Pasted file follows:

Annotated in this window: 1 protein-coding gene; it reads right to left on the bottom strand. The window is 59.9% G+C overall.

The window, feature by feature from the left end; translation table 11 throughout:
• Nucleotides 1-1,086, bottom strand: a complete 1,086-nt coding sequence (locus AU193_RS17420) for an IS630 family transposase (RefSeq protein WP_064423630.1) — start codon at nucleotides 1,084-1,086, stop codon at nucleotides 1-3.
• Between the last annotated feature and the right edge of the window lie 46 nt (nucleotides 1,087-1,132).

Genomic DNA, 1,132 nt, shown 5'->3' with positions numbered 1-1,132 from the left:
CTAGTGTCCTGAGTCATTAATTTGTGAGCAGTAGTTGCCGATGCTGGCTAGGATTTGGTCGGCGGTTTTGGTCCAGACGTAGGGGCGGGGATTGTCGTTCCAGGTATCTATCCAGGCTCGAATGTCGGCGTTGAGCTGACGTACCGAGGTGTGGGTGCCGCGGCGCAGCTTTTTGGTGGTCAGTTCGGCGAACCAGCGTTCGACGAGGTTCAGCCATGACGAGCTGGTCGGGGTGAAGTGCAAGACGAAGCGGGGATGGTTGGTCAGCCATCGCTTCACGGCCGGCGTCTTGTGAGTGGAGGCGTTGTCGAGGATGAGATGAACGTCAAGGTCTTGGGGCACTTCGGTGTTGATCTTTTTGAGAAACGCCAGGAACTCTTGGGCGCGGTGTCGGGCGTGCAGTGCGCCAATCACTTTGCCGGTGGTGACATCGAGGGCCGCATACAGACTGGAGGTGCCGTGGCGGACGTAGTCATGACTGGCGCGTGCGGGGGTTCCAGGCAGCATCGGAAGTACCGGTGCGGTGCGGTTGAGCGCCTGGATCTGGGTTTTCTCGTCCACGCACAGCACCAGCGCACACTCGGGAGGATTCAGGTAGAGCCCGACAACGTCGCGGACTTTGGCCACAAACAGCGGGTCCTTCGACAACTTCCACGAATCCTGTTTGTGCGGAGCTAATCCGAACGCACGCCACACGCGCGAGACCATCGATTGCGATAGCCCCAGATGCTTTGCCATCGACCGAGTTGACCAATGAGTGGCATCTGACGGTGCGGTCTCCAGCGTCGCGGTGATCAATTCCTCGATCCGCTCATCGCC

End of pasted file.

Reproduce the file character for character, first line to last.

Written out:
Annotated in this window: 1 protein-coding gene; it reads right to left on the bottom strand. The window is 59.9% G+C overall.

The window, feature by feature from the left end; translation table 11 throughout:
• Nucleotides 1-1,086, bottom strand: a complete 1,086-nt coding sequence (locus AU193_RS17420) for an IS630 family transposase (RefSeq protein WP_064423630.1) — start codon at nucleotides 1,084-1,086, stop codon at nucleotides 1-3.
• Between the last annotated feature and the right edge of the window lie 46 nt (nucleotides 1,087-1,132).

Genomic DNA, 1,132 nt, shown 5'->3' with positions numbered 1-1,132 from the left:
CTAGTGTCCTGAGTCATTAATTTGTGAGCAGTAGTTGCCGATGCTGGCTAGGATTTGGTCGGCGGTTTTGGTCCAGACGTAGGGGCGGGGATTGTCGTTCCAGGTATCTATCCAGGCTCGAATGTCGGCGTTGAGCTGACGTACCGAGGTGTGGGTGCCGCGGCGCAGCTTTTTGGTGGTCAGTTCGGCGAACCAGCGTTCGACGAGGTTCAGCCATGACGAGCTGGTCGGGGTGAAGTGCAAGACGAAGCGGGGATGGTTGGTCAGCCATCGCTTCACGGCCGGCGTCTTGTGAGTGGAGGCGTTGTCGAGGATGAGATGAACGTCAAGGTCTTGGGGCACTTCGGTGTTGATCTTTTTGAGAAACGCCAGGAACTCTTGGGCGCGGTGTCGGGCGTGCAGTGCGCCAATCACTTTGCCGGTGGTGACATCGAGGGCCGCATACAGACTGGAGGTGCCGTGGCGGACGTAGTCATGACTGGCGCGTGCGGGGGTTCCAGGCAGCATCGGAAGTACCGGTGCGGTGCGGTTGAGCGCCTGGATCTGGGTTTTCTCGTCCACGCACAGCACCAGCGCACACTCGGGAGGATTCAGGTAGAGCCCGACAACGTCGCGGACTTTGGCCACAAACAGCGGGTCCTTCGACAACTTCCACGAATCCTGTTTGTGCGGAGCTAATCCGAACGCACGCCACACGCGCGAGACCATCGATTGCGATAGCCCCAGATGCTTTGCCATCGACCGAGTTGACCAATGAGTGGCATCTGACGGTGCGGTCTCCAGCGTCGCGGTGATCAATTCCTCGATCCGCTCATCGCC